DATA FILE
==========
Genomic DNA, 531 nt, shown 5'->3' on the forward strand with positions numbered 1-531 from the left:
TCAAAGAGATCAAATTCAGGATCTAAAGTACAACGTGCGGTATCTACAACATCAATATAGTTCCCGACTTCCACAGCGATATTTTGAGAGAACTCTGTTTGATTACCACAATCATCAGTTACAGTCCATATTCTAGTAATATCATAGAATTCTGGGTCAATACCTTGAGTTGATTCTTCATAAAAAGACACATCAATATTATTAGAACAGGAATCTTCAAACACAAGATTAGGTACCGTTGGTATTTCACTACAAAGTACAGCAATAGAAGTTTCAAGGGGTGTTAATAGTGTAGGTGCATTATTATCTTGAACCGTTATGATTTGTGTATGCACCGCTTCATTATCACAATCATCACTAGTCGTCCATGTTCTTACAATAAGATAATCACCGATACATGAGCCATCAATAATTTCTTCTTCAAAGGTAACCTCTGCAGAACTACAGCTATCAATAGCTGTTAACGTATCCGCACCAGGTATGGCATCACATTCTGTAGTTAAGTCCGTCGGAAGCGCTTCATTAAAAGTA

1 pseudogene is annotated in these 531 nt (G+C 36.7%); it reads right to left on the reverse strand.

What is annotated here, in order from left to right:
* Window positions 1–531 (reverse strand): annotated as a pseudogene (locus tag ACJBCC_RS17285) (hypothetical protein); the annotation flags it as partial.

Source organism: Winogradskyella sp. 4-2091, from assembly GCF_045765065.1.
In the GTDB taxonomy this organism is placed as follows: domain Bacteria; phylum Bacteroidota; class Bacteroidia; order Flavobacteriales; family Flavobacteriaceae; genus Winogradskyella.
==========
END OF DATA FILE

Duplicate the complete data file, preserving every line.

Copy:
Genomic DNA, 531 nt, shown 5'->3' on the forward strand with positions numbered 1-531 from the left:
TCAAAGAGATCAAATTCAGGATCTAAAGTACAACGTGCGGTATCTACAACATCAATATAGTTCCCGACTTCCACAGCGATATTTTGAGAGAACTCTGTTTGATTACCACAATCATCAGTTACAGTCCATATTCTAGTAATATCATAGAATTCTGGGTCAATACCTTGAGTTGATTCTTCATAAAAAGACACATCAATATTATTAGAACAGGAATCTTCAAACACAAGATTAGGTACCGTTGGTATTTCACTACAAAGTACAGCAATAGAAGTTTCAAGGGGTGTTAATAGTGTAGGTGCATTATTATCTTGAACCGTTATGATTTGTGTATGCACCGCTTCATTATCACAATCATCACTAGTCGTCCATGTTCTTACAATAAGATAATCACCGATACATGAGCCATCAATAATTTCTTCTTCAAAGGTAACCTCTGCAGAACTACAGCTATCAATAGCTGTTAACGTATCCGCACCAGGTATGGCATCACATTCTGTAGTTAAGTCCGTCGGAAGCGCTTCATTAAAAGTA

1 pseudogene is annotated in these 531 nt (G+C 36.7%); it reads right to left on the reverse strand.

What is annotated here, in order from left to right:
* Window positions 1–531 (reverse strand): annotated as a pseudogene (locus tag ACJBCC_RS17285) (hypothetical protein); the annotation flags it as partial.

Source organism: Winogradskyella sp. 4-2091, from assembly GCF_045765065.1.
In the GTDB taxonomy this organism is placed as follows: domain Bacteria; phylum Bacteroidota; class Bacteroidia; order Flavobacteriales; family Flavobacteriaceae; genus Winogradskyella.